During the holiday weekend, the Coalition of Immokalee Workers (CIW) — a membership-led farmworker organization comprised mostly of Latino, Haitian and Mayan-Indian immigrants — protested at Florida Publix grocery stores. They made a stop at the Gandy Boulevard Publix on Saturday at sunset.
Publix has not yet signed onto CIW's Fair Food Program. As part of that program, CIW has reached agreements with Taco Bell and its parent company Yum Brands, McDonald's, Burger King, Subway, Whole Foods, Bon Appétit Management Co., Compass Group, Aramark, and Sodexo to pay a penny more a pound for tomatoes toward farmworker wages and working conditions. The coalition's current supermarket campaign has also called on the Kroger Co., Ahold USA (parent company of Stop & Shop and Giant) and Trader Joe's to pony up and pay workers more than what they've been earning for nearly a half-century.
Members of the Coalition are boycotting Publix but do not urge Publix customers to do the same, said Alayne Unterberger, a local activist and anthropology professor who works on behalf of the Coalition and the Florida Institute of Community Studies (an immigrant outreach group based in Tampa). She said the coalition requests that Publix shoppers print and sign this letter to help the coalition reach an agreement.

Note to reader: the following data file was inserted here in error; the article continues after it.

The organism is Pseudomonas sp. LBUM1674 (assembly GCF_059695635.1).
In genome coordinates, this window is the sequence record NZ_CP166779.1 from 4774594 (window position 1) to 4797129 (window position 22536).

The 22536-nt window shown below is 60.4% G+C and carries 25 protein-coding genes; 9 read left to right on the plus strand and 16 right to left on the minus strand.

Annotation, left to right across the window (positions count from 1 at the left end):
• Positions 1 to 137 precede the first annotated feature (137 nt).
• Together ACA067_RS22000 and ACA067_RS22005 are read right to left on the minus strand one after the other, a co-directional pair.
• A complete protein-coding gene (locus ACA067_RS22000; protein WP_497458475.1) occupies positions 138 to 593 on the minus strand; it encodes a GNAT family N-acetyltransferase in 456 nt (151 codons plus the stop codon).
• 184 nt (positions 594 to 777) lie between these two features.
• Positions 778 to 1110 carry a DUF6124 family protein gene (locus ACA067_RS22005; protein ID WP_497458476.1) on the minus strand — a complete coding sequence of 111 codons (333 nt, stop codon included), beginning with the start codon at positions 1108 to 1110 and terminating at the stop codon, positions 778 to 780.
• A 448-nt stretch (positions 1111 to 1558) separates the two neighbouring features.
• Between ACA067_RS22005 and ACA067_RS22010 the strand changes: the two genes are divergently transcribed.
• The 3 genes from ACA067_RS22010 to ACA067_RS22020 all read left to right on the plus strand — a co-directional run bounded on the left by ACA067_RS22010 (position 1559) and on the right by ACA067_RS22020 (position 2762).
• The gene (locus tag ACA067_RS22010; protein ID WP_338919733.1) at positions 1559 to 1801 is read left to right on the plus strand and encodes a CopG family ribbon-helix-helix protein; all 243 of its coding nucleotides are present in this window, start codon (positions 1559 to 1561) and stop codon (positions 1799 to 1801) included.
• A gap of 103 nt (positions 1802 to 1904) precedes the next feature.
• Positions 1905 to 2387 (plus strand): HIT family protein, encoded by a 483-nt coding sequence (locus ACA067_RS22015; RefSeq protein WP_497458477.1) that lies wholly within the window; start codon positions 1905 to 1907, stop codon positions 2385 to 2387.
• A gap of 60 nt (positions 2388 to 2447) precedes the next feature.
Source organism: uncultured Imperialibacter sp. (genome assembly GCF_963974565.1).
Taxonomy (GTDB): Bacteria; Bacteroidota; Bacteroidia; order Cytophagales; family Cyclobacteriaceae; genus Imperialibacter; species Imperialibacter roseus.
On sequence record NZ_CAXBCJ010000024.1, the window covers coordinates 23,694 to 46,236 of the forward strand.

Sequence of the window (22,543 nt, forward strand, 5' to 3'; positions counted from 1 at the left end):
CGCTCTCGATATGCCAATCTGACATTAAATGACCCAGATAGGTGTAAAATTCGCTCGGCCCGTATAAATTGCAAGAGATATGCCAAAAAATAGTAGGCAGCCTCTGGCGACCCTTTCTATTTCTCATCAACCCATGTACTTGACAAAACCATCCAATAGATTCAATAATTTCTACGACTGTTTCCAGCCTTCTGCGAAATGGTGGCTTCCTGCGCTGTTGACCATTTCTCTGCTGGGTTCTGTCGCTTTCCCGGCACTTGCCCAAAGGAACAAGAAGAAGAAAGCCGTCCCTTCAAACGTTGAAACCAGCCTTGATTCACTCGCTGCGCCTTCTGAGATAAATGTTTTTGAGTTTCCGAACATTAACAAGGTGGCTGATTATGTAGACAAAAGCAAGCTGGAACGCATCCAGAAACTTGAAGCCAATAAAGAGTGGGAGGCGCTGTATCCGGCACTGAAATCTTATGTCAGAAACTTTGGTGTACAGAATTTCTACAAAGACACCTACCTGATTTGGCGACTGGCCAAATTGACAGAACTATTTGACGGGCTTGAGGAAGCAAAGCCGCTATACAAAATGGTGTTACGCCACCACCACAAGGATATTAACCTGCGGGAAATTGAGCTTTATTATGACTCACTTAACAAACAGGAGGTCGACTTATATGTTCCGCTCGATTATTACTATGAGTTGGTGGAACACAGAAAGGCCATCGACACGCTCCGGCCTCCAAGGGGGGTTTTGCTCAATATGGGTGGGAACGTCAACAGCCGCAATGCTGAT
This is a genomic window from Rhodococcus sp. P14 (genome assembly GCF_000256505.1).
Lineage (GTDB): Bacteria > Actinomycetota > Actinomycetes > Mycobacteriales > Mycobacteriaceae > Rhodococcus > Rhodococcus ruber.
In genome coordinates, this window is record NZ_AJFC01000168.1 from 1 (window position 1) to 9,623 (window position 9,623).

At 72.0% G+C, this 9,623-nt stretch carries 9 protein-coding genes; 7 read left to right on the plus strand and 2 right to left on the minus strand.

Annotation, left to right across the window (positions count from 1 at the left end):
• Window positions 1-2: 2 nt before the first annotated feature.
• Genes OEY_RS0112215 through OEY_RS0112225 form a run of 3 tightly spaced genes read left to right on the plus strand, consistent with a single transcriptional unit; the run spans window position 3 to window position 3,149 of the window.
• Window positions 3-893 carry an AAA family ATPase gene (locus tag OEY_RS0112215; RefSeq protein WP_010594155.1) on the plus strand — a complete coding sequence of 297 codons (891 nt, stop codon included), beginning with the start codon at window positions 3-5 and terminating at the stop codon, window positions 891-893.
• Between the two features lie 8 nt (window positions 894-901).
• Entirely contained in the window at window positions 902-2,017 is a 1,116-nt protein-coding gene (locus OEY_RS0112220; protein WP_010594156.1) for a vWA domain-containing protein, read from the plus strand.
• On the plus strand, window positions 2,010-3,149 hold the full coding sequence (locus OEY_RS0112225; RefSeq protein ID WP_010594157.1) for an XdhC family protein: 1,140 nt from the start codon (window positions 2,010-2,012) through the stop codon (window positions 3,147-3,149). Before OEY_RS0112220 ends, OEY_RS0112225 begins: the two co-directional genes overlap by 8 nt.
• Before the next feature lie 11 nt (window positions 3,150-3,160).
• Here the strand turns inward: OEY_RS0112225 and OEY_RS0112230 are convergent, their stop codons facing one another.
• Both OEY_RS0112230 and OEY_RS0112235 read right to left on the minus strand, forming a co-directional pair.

"Saturday's dusk action marks four years of constant pressure on Publix to at least sit down and talk with the Coalition of Immokalee Workers and Publix continues to refuse," Unterberger said. "Our delegation met with the store manager and we received the same response: 'We'll let you know.' Publix needs to know that the students, farmworkers, clergy and former customers are not going to go away. We are going to continue until they do the right thing, which is to acknowledge their role in maintaining the exploitation of farmworkers. Our message is: Sit down and talk with us, you play an even bigger role in joining the Fair Food Program and being leaders in ending that same exploitation."
Port truck drivers for Walmart also went on strike earlier this week, and two days ago, fast food workers picketed in 58 cities.
Visit CIW-online.org to find out more about the Coalition of Immokalee Workers' history and efforts. Click here for the Coalition's Facebook page.Clarification from Gerardo Reyes of the Immokalee Coalition of Farmworkers